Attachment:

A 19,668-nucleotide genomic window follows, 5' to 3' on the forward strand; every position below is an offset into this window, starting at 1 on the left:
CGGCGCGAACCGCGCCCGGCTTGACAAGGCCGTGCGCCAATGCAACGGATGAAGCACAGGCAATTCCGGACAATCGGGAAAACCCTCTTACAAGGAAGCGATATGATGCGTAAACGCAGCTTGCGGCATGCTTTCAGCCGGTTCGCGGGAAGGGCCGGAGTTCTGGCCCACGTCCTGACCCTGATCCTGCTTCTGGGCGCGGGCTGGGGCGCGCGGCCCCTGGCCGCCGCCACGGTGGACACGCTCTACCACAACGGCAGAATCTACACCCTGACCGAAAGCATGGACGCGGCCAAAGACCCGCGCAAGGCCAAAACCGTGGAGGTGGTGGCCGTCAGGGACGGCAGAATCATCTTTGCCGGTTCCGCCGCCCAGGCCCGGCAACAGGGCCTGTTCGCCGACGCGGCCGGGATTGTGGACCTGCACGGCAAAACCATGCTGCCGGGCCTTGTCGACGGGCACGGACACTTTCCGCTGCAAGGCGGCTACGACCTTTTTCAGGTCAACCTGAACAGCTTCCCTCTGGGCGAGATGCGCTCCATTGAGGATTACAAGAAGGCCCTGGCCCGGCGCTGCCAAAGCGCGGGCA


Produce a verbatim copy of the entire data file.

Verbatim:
A 19,668-nucleotide genomic window follows, 5' to 3' on the forward strand; every position below is an offset into this window, starting at 1 on the left:
CGGCGCGAACCGCGCCCGGCTTGACAAGGCCGTGCGCCAATGCAACGGATGAAGCACAGGCAATTCCGGACAATCGGGAAAACCCTCTTACAAGGAAGCGATATGATGCGTAAACGCAGCTTGCGGCATGCTTTCAGCCGGTTCGCGGGAAGGGCCGGAGTTCTGGCCCACGTCCTGACCCTGATCCTGCTTCTGGGCGCGGGCTGGGGCGCGCGGCCCCTGGCCGCCGCCACGGTGGACACGCTCTACCACAACGGCAGAATCTACACCCTGACCGAAAGCATGGACGCGGCCAAAGACCCGCGCAAGGCCAAAACCGTGGAGGTGGTGGCCGTCAGGGACGGCAGAATCATCTTTGCCGGTTCCGCCGCCCAGGCCCGGCAACAGGGCCTGTTCGCCGACGCGGCCGGGATTGTGGACCTGCACGGCAAAACCATGCTGCCGGGCCTTGTCGACGGGCACGGACACTTTCCGCTGCAAGGCGGCTACGACCTTTTTCAGGTCAACCTGAACAGCTTCCCTCTGGGCGAGATGCGCTCCATTGAGGATTACAAGAAGGCCCTGGCCCGGCGCTGCCAAAGCGCGGGCA